Entrepreneurship as Key to Economic Growth

Although unemployment in the euro area is expected to reach its lowest level since 2009, self-employment is gaining traction, particularly amongst the youth

The euro area economy is expected to grow at its fastest pace in a decade. According to the latest projections of the European Central Bank (ECB) staff, the 19-nation Eurozone will see real gross domestic product (GDP) growth of 2.4 % in 2017, higher than the European Commission’s autumn forecast and the ECB’s September forecast of 2.2 %.

Mario Draghi, the ECB’s president, recently highlighted the significant improvement in the growth outlook and said the ECB’s projections have been revised up “substantially”. The ECB staff now expects the Eurozone’s economy will grow by 2.3 % in 2018, a big increase from the 1.8 % growth projected in September. There have also been employment gains. According to Eurostat, the statistical office of the European Union (EU), the number of persons employed increased by 1.7 % in the euro area (EA19) in the third quarter of 2017 (year-on-year). Eurostat also estimated that, in the third quarter of 2017, 156.3 million men and women were employed in the euro area – the highest levels ever recorded. Unemployment in the euro area is expected to average 9.1 % this year, its lowest level since 2009, as the total number of people employed climbs to a record high, according to the European Commission’s Autumn 2017 Economic Forecast.

Such figures, however, hide significant differences across Member States, particularly among the youth. The Eurostat figures show that in September 2017, 3.735 million young persons (under 25) were unemployed in the EU28, of whom 2.656 million were in the euro area. In the same period, the youth unemployment rate was 18.7 % in the euro area, compared with 20.4 % in September 2016. In September 2017, the lowest rate was observed in Germany (6.4 %), while the highest were recorded in Greece (42.8 % in July 2017), Spain (37.2 %) and Italy (35.7 %).

Supporting growth

As Europe continues its recovery after one of the worst economic crises in many generations, supporting growth has become even more important. Promoting entrepreneurship and self-employment has been a key element of the EU’s Europe 2020 strategy since 2010, for achieving smart, sustainable and inclusive growth. As pointed out by the European Commission, “entrepreneurship is a powerful driver of economic growth and job creation.”

The European Commission adopted an Entrepreneurship 2020 Action Plan at the beginning of 2013, designed to stimulate and reignite the entrepreneurial spirit across the EU and to remove obstacles so that more entrepreneurs are encouraged to start a business. The plan is built on three main pillars:

  • Entrepreneurial education and training to support growth and business creation;
  • Creating an environment where entrepreneurs can flourish and grow, by removing existing administrative barriers and supporting entrepreneurs in crucial phases of the business life-cycle;
  • Reigniting the culture of entrepreneurship in the EU and nurturing the new generation of entrepreneurs, developing role models and reaching out to specific groups whose entrepreneurial potential is not being fully tapped (for example, women)

As part of its strategy to stimulate entrepreneurship and encourage cross-border trade in Europe, the European Commission launched the Erasmus for Young Entrepreneurs (EYE) programme in 2009, following an initiative of the European Parliament.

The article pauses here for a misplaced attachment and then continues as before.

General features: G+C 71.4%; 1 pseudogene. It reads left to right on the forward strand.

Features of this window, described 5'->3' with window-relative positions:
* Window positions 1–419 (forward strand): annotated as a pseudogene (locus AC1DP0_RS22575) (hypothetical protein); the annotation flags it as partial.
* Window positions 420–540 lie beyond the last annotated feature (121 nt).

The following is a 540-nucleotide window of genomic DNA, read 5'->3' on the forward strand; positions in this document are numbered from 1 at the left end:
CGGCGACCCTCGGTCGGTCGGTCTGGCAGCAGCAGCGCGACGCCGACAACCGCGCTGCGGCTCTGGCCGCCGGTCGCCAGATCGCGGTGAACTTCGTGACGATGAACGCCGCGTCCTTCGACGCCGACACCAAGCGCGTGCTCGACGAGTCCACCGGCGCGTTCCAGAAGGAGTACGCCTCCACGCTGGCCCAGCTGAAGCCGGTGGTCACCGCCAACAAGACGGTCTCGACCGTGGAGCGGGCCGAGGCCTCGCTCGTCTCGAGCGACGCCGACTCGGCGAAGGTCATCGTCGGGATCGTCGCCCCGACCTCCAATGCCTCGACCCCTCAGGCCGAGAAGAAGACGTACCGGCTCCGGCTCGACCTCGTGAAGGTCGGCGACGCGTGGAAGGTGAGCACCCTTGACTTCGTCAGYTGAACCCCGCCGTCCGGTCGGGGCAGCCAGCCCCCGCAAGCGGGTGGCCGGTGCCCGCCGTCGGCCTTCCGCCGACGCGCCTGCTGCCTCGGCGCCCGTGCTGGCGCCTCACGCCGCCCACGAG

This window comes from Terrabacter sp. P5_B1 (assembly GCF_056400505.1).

It is a cross-border exchange programme which gives new or aspiring entrepreneurs the opportunity to learn from experienced entrepreneurs running small and medium sized businesses in Europe. According to data published by Eurochambres, the Association of European Chambers of Commerce and Industry, since the programme’s launch, 4,520 exchanges have been established, involving new and experienced entrepreneurs from across the EU Member States and the participating countries part of COSME, the EU programme for the competitiveness of Small and Medium-sized Enterprises (SMEs). The European Commission’s goal is to organise 10,000 exchanges by 2020. The same data shows Spain and Italy are the most popular destinations among both new entrepreneurs and host entrepreneurs.

Success stories and additional steps

In fact, there are several success stories involving cooperation between these two countries as well as others across the EU. A 2014 report prepared by Eurochambres for the European Commission showed that 87 % of the start-ups founded by the entrepreneurs who have participated in the EYE programme are still in business – while the average survival rate of start-ups after three years in Europe is only 57 %. According to the same report, of the experienced entrepreneurs who have taken part in the programme, 65 % have extended their operations inside or outside the EU, and 53 % have actually implemented new ideas to develop new products or services since their participation.

The European Commission also has several other initiatives to support start-ups.  In November 2016, it adopted a communication on “Europe’s next leaders: the Start-up and Scale-up Initiative”. In addition, it announced that it would extend the Erasmus for Young Entrepreneurs Programme to entrepreneurs in international markets, more specifically to the USA (maximum two U.S. States), Israel and another country in Asia selected from Singapore, Taiwan and South Korea.

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Ayse Ferliel Barounos

Media professional with 20+ years of experience at several organisations including Financial Times Group, Dow Jones Newswires and Wall Street Journal.

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